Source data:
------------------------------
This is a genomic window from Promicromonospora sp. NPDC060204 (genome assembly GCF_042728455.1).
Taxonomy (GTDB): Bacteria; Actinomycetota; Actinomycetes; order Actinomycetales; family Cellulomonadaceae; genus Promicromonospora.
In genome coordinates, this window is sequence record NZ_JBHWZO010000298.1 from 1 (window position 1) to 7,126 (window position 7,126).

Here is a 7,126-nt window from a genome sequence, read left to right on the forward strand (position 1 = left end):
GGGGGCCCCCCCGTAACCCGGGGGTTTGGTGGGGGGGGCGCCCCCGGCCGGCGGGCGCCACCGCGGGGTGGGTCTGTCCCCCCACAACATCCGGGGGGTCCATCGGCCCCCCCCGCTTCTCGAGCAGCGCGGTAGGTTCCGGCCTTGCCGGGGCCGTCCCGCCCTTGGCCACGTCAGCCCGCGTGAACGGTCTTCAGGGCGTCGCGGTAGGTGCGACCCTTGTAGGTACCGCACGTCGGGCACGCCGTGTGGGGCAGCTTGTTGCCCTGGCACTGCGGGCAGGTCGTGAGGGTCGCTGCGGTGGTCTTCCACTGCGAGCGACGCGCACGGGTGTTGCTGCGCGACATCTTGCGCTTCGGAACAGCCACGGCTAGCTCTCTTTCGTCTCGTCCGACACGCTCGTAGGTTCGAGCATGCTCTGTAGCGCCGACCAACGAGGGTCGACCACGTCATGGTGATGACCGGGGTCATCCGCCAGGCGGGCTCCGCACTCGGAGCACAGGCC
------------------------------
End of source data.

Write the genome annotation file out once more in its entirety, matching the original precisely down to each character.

This is a genomic window from Promicromonospora sp. NPDC060204 (genome assembly GCF_042728455.1).
Taxonomy (GTDB): Bacteria; Actinomycetota; Actinomycetes; order Actinomycetales; family Cellulomonadaceae; genus Promicromonospora.
In genome coordinates, this window is sequence record NZ_JBHWZO010000298.1 from 1 (window position 1) to 7,126 (window position 7,126).

Here is a 7,126-nt window from a genome sequence, read left to right on the forward strand (position 1 = left end):
GGGGGCCCCCCCGTAACCCGGGGGTTTGGTGGGGGGGGCGCCCCCGGCCGGCGGGCGCCACCGCGGGGTGGGTCTGTCCCCCCACAACATCCGGGGGGTCCATCGGCCCCCCCCGCTTCTCGAGCAGCGCGGTAGGTTCCGGCCTTGCCGGGGCCGTCCCGCCCTTGGCCACGTCAGCCCGCGTGAACGGTCTTCAGGGCGTCGCGGTAGGTGCGACCCTTGTAGGTACCGCACGTCGGGCACGCCGTGTGGGGCAGCTTGTTGCCCTGGCACTGCGGGCAGGTCGTGAGGGTCGCTGCGGTGGTCTTCCACTGCGAGCGACGCGCACGGGTGTTGCTGCGCGACATCTTGCGCTTCGGAACAGCCACGGCTAGCTCTCTTTCGTCTCGTCCGACACGCTCGTAGGTTCGAGCATGCTCTGTAGCGCCGACCAACGAGGGTCGACCACGTCATGGTGATGACCGGGGTCATCCGCCAGGCGGGCTCCGCACTCGGAGCACAGGCC